That realization set me on a very uneasy balancing act.  On the one hand, I wanted to be true to my convictions.  On the other hand, I knew that the sheer number and extremity of my convictions were likely to have misled me.  If everything in the world looks crooked to you, the problem might be your own eyesight.

Since then, I have mellowed considerably on a number of things and been humbled by some big life experiences.  I have grown less certain about a wide array of things and learned to be ok with that.  I have come to see my beliefs (generally speaking) as less of a collection of true facts about God and more of a journey with God through which I am being transformed.  This has, I’m happy to report, done a decent although not complete job of moderating how I handle or even define theological disagreement.

But that substratum of patterns in my brain is still there, and it doesn’t take much for me to trip over something that shows I’m not done with the fine art of thinking everyone is wrong but me.

“These song lyrics are so stupid.  These concepts don’t even relate to each other.  It’s like they just wrote down everything they thought about God at the time.  Oh, inverted syntax – the last refuge of bad poetry:  ‘In You is where I will place my trust.’  I think they just confused members of the Trinity, in this verse.  Oh, here’s something about ‘sin.’  I wonder if they’ll say ‘and shame’ afterward.  Oh, they did!  Big surprise.”

“This devotional is so stupid.  Where did this guy go to seminary?  There are plurals in Genesis 1 because God is a trinity?  Oh, come on.  ‘God longs for you to spend time with Him?’  How do you know that?  What does that even mean?”

I could go on, but you probably get the idea.

In my defense, there’s a lot of things that go on in evangelicalism that are pretty dumb.  I mean, come on, right?  And these days, there’s even a component where I’m not sure we’re even on the same page morally.  I was telling a friend the other day that I don’t tell people that I’m an evangelical and unless they ask directly, I’m cagey about where I go to church.  And that’s entirely because I’m afraid of what kinds of things they might associate with me, either theologically or politically or what have you.  But on the other hand, describing myself as “a theist to whom Jesus is specially important” doesn’t really seem to capture it, either.

So, yes, there are certainly reasons especially these days to be wary of what bubbles up from the center of American evangelical Christianity.

But it’s gotten to the point that, whenever my church announces some new program or curriculum or activity or whatever that I just assume it’s going to be dumb and wrong.  Whenever the worship leader introduces a new song, I assume it’s going to be terrible.  That doesn’t mean I will stubbornly continue to insist those things are dumb or terrible, but I’ve already created an uphill climb.  These things now have to prove themselves to me that they’re not dumb or terrible, and good luck with that.

I wonder if I haven’t gotten to the point where American evangelicalism simply cannot do anything right, no matter what they do.

If that’s true, then this bothers me about me.  Deep cynicism is the love child of distrust and pride.  Everyone else is terrible; I’m always right.  My life is a testimony to the massive untruth of both of those clauses, and I don’t need them, and I don’t want them.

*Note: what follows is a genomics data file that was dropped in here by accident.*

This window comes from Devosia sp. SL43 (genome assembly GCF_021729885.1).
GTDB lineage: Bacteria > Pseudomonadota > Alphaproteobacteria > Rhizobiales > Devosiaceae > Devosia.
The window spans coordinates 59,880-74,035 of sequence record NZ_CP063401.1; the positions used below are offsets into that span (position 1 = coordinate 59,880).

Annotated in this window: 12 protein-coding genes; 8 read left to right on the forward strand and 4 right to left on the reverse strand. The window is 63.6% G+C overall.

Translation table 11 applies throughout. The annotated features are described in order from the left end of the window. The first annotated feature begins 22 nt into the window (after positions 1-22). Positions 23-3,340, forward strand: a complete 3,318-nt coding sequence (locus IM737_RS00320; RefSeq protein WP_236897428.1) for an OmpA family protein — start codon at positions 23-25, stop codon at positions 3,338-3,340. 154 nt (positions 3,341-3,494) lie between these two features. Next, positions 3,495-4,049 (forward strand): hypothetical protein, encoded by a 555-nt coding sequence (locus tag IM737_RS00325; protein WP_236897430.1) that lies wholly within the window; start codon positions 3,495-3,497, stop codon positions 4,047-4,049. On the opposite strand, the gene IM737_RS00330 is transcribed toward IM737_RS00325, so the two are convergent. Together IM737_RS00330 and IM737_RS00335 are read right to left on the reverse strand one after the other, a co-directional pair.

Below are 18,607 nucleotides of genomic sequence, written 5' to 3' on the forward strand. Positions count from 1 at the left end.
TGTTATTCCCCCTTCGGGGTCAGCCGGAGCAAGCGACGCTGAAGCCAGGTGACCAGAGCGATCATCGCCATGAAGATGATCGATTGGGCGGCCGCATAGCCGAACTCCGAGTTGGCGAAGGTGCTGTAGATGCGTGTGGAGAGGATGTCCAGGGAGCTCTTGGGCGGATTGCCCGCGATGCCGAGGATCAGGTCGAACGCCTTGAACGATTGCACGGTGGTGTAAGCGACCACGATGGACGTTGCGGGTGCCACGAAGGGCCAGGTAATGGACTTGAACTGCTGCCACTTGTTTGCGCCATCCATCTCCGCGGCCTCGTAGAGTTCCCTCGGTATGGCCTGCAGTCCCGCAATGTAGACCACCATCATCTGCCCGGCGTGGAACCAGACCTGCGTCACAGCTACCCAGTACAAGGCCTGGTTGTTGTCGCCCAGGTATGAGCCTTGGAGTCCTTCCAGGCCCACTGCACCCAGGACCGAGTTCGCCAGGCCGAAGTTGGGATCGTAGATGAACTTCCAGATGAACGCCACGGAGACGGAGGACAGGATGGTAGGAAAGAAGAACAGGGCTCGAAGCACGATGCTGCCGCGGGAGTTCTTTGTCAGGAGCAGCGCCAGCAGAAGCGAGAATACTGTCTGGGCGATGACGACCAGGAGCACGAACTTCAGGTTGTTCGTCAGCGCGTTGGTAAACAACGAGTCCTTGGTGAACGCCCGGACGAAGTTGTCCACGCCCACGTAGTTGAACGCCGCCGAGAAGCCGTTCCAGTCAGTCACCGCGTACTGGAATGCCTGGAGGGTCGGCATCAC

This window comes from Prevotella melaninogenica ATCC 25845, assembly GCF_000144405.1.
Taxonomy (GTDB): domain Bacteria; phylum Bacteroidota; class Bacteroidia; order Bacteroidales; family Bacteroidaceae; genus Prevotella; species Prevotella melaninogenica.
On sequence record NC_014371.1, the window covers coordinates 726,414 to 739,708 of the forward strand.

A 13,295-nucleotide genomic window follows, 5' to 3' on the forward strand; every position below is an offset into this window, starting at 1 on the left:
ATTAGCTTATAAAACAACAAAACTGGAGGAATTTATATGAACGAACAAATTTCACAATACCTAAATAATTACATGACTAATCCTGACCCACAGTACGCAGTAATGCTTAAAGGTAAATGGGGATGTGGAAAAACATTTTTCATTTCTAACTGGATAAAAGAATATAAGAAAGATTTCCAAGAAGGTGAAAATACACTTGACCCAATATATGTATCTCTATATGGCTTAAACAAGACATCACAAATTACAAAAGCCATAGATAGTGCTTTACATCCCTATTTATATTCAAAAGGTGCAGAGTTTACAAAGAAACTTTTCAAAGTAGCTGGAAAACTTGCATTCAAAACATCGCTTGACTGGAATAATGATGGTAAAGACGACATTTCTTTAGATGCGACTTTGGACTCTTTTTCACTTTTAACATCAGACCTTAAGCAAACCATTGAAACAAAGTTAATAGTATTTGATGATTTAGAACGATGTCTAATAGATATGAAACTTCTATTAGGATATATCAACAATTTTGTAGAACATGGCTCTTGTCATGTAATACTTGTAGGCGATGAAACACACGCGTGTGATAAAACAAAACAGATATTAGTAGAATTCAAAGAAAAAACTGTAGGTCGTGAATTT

But it’s a very difficult situation when there’s a pretty good streak of things that come out of conservative American Christianity that are highly problematic, and I don’t just mean poorly thought out song lyrics.  There are things that should be called out.  There are statements and stances that should be criticized.

Many people I respect have decided to just leave the train altogether, and I understand that.  They’ve gone to mainline churches or formed small groups that get together or gone nowhere in particular.  I had an atheist friend several months ago ask me point blank, “Why do you even bother with those people [meaning evangelicals in general]?  Why don’t you just distance yourself from all that?”  I’ve been tempted to do that, sometimes.

But what else would I do?  I have a feeling that this dissatisfaction would not go away in a mainline church, although it may shift to new issues.  Besides, at this rate, there’s not going to be any mainline churches in America in ten years, so….  Starting my own thing seems like a disaster waiting to happen for all kinds of reasons, not the least of which being I don’t think the Holy Spirit would be behind an operation that started because of the conviction that they were more right than everyone else.  On the other hand, Protestantism.

I sometimes feel a lot of connection with Luke:

Since many have undertaken to set down an orderly account of the events that have been fulfilled among us, just as they were handed on to us by those who from the beginning were eyewitnesses and servants of the word, I too decided, after investigating everything carefully from the very first, to write an orderly account for you, most excellent Theophilus, so that you may know the truth concerning the things about which you have been instructed.

Luke 1:1-4 (NRSV)

Yes, most Gospels were written so that you might believe, but Luke wrote his because he thought he could do a better job than everyone else.  But you can probably get by with that when you’re authoring a Gospel.